Lacson lauds Duterte for seeking opinions on VFA
Sen. Panfilo Lacson lauded President Duterte for humbly seeking the opinion of the Filipino people on the country’s Visiting Forces Agreement (VFA) with the United States although he is the legally designated architect of Philippine foreign policy.
“The best decisions are those made not out of hubris, but the humility of listening to as many people and try get a bit of what they have to say,” Lacson said in a statement two weeks after a public spat over the VFA that showed the legal issues underlying the agreement.
“There’s nothing to lose and everything to gain in listening to others … What matters most is that our national interest, dignity and self-respect will be upheld,” he added.
The President and Lacson figured in a public exchange of barbs on Feb. 16 after the senator said that Mr. Duterte’s demand for the United States to pay for the extension of the VFA sounded like extortion and that the Senate had a say on the fate of the country’s international agreements.
Mr. Duterte responded that he was the architect of Philippine foreign policy and Lacson had nothing to do with it.
The exchange again raised questions on the nature of the VFA because, unlike the 1951 Mutual Defense Treaty, the US Senate never advised ratification of the VFA nor was it officially ratified by the US president. On Mr. Duterte’s orders, the Philippines served on Washington last year a notice of termination of the VFA but its implementation was suspended twice because of the COVID-19 pandemic.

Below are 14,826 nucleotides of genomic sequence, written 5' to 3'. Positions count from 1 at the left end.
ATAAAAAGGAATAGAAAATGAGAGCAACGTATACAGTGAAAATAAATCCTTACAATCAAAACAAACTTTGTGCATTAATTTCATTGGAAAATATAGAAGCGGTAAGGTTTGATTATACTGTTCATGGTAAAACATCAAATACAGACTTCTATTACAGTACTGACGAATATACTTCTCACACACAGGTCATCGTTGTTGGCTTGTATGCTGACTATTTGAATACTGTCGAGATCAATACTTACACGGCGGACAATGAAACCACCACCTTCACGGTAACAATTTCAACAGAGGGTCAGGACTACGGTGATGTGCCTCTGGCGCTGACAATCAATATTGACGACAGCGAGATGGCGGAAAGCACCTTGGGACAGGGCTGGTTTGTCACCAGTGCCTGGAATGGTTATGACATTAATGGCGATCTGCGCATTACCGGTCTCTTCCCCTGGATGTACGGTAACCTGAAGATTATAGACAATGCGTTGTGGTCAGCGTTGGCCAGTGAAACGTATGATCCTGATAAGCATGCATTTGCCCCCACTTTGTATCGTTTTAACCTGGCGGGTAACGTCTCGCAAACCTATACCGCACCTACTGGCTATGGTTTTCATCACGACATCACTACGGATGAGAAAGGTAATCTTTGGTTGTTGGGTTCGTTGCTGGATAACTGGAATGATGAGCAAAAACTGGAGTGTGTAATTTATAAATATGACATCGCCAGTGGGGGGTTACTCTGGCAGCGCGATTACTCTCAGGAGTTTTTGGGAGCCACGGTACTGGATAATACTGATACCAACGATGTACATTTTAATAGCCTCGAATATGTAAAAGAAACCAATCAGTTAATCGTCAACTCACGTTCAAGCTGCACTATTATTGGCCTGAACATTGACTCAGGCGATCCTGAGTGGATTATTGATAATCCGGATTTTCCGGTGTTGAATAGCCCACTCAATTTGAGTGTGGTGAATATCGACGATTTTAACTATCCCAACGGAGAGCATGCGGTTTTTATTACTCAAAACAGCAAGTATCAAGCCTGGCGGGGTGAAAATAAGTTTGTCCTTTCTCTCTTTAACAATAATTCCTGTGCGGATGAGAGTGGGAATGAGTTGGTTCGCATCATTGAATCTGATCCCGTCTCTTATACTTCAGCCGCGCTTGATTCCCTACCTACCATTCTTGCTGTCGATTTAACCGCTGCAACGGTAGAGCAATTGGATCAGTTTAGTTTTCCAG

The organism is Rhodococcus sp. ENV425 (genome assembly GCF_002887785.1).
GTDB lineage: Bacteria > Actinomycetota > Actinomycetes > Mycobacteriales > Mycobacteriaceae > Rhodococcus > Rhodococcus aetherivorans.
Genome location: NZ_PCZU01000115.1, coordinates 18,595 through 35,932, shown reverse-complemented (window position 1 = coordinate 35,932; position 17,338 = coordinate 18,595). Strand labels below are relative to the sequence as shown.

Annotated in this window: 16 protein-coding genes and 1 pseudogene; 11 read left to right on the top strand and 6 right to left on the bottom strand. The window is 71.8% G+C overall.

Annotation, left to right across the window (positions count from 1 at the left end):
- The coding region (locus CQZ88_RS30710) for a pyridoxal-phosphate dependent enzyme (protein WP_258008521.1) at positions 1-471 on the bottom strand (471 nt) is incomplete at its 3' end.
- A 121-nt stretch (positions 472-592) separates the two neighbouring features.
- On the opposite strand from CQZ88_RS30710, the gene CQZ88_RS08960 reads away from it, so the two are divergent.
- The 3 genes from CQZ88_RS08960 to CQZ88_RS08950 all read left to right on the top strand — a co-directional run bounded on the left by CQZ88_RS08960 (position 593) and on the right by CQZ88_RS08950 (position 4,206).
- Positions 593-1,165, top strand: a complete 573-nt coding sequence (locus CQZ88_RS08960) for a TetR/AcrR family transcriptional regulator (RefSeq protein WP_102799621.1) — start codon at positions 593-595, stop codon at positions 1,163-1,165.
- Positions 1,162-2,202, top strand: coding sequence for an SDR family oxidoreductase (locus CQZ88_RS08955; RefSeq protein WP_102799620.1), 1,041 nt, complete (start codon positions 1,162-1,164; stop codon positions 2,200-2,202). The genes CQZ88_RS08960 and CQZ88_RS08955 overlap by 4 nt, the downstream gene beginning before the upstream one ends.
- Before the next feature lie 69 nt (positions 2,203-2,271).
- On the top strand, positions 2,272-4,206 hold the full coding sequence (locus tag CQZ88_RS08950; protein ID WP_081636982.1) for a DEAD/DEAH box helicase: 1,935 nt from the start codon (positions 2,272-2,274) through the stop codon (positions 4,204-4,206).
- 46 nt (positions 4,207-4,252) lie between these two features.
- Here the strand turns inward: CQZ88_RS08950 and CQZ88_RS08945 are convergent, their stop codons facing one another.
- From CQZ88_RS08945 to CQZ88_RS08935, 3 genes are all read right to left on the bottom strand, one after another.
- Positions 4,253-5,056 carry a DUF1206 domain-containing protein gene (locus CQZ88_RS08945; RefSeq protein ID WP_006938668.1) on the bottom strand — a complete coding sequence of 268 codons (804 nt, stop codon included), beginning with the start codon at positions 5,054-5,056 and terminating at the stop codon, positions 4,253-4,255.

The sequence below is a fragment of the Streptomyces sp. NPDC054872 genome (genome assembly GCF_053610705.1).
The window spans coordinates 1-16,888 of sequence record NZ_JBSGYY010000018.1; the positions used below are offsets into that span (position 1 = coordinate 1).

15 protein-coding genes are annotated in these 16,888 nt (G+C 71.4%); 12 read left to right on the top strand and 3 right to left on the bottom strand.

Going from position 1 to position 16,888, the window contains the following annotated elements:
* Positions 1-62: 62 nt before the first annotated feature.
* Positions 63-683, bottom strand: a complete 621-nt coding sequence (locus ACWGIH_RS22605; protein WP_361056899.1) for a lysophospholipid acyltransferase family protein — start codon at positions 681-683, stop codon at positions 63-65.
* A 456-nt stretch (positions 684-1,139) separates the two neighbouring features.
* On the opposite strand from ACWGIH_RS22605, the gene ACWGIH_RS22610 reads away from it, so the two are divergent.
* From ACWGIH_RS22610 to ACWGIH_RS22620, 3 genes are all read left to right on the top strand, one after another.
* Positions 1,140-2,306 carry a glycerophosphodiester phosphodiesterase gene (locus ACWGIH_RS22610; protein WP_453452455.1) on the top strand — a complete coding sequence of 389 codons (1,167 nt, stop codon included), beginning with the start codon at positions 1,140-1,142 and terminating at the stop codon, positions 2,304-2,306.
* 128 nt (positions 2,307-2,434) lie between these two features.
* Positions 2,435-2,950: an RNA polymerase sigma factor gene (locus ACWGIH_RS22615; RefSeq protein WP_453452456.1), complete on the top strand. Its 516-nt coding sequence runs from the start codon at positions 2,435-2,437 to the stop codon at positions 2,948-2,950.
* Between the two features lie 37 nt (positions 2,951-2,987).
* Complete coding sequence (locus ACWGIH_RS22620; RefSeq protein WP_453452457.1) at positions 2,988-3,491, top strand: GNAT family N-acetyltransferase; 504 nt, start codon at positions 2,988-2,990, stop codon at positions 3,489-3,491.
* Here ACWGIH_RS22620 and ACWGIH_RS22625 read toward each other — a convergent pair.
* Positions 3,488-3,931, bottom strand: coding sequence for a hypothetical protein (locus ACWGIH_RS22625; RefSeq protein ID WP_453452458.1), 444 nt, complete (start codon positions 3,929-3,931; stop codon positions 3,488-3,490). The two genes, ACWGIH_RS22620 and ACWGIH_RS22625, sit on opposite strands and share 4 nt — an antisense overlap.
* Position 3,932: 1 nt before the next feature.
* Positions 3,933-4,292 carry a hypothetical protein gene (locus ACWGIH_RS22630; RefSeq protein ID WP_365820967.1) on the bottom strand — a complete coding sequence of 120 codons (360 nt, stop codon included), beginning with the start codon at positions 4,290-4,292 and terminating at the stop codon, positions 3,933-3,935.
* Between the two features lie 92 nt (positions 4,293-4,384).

On Feb. 11, around the same time Mr. Duterte made the remark on US payments for the VFA extension, Foreign Secretary Teodoro Locsin Jr. said the Philippines and the United States had begun closed-door discussions on the status of the VFA.
Moreover, the President’s remarks on the VFA were made in the context of an unprecedented diplomatic drive to improve relations with China and Russia, which Mr. Duterte himself described as a “new spring.”
But Cagayan de Oro Rep. Rufus Rodriguez disagreed and said Filipinos did not care much for China and preferred closer ties with the United States.
“I think most Filipinos not only support the [VFA], but want the government to strengthen Philippine-US relations,” he said.
“Our people have a natural affinity with America, not only because of our decades of partnership but also because of our close cultural and social ties … America is also home for millions of Filipinos,” Rodriguez said. There are an estimated 4 million Filipino-Americans residing in the United States.
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